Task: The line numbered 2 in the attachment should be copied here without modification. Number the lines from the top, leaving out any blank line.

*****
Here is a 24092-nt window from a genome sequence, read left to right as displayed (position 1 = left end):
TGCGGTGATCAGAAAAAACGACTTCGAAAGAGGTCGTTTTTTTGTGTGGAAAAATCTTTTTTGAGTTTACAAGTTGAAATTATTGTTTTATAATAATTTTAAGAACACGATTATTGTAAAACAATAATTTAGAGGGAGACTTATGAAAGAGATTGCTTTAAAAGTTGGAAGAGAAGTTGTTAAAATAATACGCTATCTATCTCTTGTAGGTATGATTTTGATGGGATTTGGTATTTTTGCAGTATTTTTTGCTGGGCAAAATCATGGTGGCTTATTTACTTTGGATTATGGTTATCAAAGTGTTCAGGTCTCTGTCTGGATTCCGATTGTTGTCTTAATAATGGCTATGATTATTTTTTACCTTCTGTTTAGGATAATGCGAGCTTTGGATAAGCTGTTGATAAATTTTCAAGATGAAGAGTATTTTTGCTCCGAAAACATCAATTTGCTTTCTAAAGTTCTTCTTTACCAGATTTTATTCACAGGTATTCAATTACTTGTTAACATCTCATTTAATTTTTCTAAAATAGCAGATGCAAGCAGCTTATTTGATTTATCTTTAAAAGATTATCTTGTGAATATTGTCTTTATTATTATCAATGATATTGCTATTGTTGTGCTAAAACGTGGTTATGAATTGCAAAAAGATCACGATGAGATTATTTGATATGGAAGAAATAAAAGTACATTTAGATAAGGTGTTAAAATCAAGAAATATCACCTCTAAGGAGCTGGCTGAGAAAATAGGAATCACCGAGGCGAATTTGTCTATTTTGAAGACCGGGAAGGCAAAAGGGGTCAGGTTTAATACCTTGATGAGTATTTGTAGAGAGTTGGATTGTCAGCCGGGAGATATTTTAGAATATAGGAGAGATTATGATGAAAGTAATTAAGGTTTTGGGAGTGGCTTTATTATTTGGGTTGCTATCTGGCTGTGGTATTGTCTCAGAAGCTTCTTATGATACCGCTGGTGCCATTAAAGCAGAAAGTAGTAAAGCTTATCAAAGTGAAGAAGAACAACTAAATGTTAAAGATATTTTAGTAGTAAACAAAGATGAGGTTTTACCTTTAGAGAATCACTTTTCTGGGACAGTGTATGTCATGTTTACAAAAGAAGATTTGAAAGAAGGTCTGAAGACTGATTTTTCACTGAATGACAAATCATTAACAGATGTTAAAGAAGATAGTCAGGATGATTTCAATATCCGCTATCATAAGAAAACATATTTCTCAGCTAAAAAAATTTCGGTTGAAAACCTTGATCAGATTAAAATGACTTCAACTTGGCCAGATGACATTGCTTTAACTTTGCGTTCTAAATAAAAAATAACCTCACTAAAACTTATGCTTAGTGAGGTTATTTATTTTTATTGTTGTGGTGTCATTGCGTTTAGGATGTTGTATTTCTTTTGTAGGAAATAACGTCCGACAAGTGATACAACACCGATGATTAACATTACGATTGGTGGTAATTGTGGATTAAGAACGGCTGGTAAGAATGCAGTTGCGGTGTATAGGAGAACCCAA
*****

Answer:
TGCGGTGATCAGAAAAAACGACTTCGAAAGAGGTCGTTTTTTTGTGTGGAAAAATCTTTTTTGAGTTTACAAGTTGAAATTATTGTTTTATAATAATTTTAAGAACACGATTATTGTAAAACAATAATTTAGAGGGAGACTTATGAAAGAGATTGCTTTAAAAGTTGGAAGAGAAGTTGTTAAAATAATACGCTATCTATCTCTTGTAGGTATGATTTTGATGGGATTTGGTATTTTTGCAGTATTTTTTGCTGGGCAAAATCATGGTGGCTTATTTACTTTGGATTATGGTTATCAAAGTGTTCAGGTCTCTGTCTGGATTCCGATTGTTGTCTTAATAATGGCTATGATTATTTTTTACCTTCTGTTTAGGATAATGCGAGCTTTGGATAAGCTGTTGATAAATTTTCAAGATGAAGAGTATTTTTGCTCCGAAAACATCAATTTGCTTTCTAAAGTTCTTCTTTACCAGATTTTATTCACAGGTATTCAATTACTTGTTAACATCTCATTTAATTTTTCTAAAATAGCAGATGCAAGCAGCTTATTTGATTTATCTTTAAAAGATTATCTTGTGAATATTGTCTTTATTATTATCAATGATATTGCTATTGTTGTGCTAAAACGTGGTTATGAATTGCAAAAAGATCACGATGAGATTATTTGATATGGAAGAAATAAAAGTACATTTAGATAAGGTGTTAAAATCAAGAAATATCACCTCTAAGGAGCTGGCTGAGAAAATAGGAATCACCGAGGCGAATTTGTCTATTTTGAAGACCGGGAAGGCAAAAGGGGTCAGGTTTAATACCTTGATGAGTATTTGTAGAGAGTTGGATTGTCAGCCGGGAGATATTTTAGAATATAGGAGAGATTATGATGAAAGTAATTAAGGTTTTGGGAGTGGCTTTATTATTTGGGTTGCTATCTGGCTGTGGTATTGTCTCAGAAGCTTCTTATGATACCGCTGGTGCCATTAAAGCAGAAAGTAGTAAAGCTTATCAAAGTGAAGAAGAACAACTAAATGTTAAAGATATTTTAGTAGTAAACAAAGATGAGGTTTTACCTTTAGAGAATCACTTTTCTGGGACAGTGTATGTCATGTTTACAAAAGAAGATTTGAAAGAAGGTCTGAAGACTGATTTTTCACTGAATGACAAATCATTAACAGATGTTAAAGAAGATAGTCAGGATGATTTCAATATCCGCTATCATAAGAAAACATATTTCTCAGCTAAAAAAATTTCGGTTGAAAACCTTGATCAGATTAAAATGACTTCAACTTGGCCAGATGACATTGCTTTAACTTTGCGTTCTAAATAAAAAATAACCTCACTAAAACTTATGCTTAGTGAGGTTATTTATTTTTATTGTTGTGGTGTCATTGCGTTTAGGATGTTGTATTTCTTTTGTAGGAAATAACGTCCGACAAGTGATACAACACCGATGATTAACATTACGATTGGTGGTAATTGTGGATTAAGAACGGCTGGTAAGAATGCAGTTGCGGTGTATAGGAGAACCCAA